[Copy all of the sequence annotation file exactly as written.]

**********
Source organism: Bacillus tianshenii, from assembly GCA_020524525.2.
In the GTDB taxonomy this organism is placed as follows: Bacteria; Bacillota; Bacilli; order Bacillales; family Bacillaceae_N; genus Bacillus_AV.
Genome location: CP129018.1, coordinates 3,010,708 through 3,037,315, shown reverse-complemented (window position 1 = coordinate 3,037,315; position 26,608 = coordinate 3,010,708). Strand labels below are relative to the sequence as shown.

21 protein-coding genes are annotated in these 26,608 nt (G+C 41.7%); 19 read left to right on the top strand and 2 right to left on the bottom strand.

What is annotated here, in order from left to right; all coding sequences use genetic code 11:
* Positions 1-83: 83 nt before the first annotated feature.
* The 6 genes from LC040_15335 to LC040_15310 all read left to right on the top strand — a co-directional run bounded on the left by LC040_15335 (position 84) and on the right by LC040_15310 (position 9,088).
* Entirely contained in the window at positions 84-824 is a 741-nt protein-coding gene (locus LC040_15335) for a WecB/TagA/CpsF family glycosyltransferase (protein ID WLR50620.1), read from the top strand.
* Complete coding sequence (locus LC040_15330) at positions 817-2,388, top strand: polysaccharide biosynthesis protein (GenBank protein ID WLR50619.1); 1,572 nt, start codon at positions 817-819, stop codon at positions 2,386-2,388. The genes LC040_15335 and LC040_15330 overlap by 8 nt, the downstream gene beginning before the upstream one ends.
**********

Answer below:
Source organism: Bacillus tianshenii, from assembly GCA_020524525.2.
In the GTDB taxonomy this organism is placed as follows: Bacteria; Bacillota; Bacilli; order Bacillales; family Bacillaceae_N; genus Bacillus_AV.
Genome location: CP129018.1, coordinates 3,010,708 through 3,037,315, shown reverse-complemented (window position 1 = coordinate 3,037,315; position 26,608 = coordinate 3,010,708). Strand labels below are relative to the sequence as shown.

21 protein-coding genes are annotated in these 26,608 nt (G+C 41.7%); 19 read left to right on the top strand and 2 right to left on the bottom strand.

What is annotated here, in order from left to right; all coding sequences use genetic code 11:
* Positions 1-83: 83 nt before the first annotated feature.
* The 6 genes from LC040_15335 to LC040_15310 all read left to right on the top strand — a co-directional run bounded on the left by LC040_15335 (position 84) and on the right by LC040_15310 (position 9,088).
* Entirely contained in the window at positions 84-824 is a 741-nt protein-coding gene (locus LC040_15335) for a WecB/TagA/CpsF family glycosyltransferase (protein ID WLR50620.1), read from the top strand.
* Complete coding sequence (locus LC040_15330) at positions 817-2,388, top strand: polysaccharide biosynthesis protein (GenBank protein ID WLR50619.1); 1,572 nt, start codon at positions 817-819, stop codon at positions 2,386-2,388. The genes LC040_15335 and LC040_15330 overlap by 8 nt, the downstream gene beginning before the upstream one ends.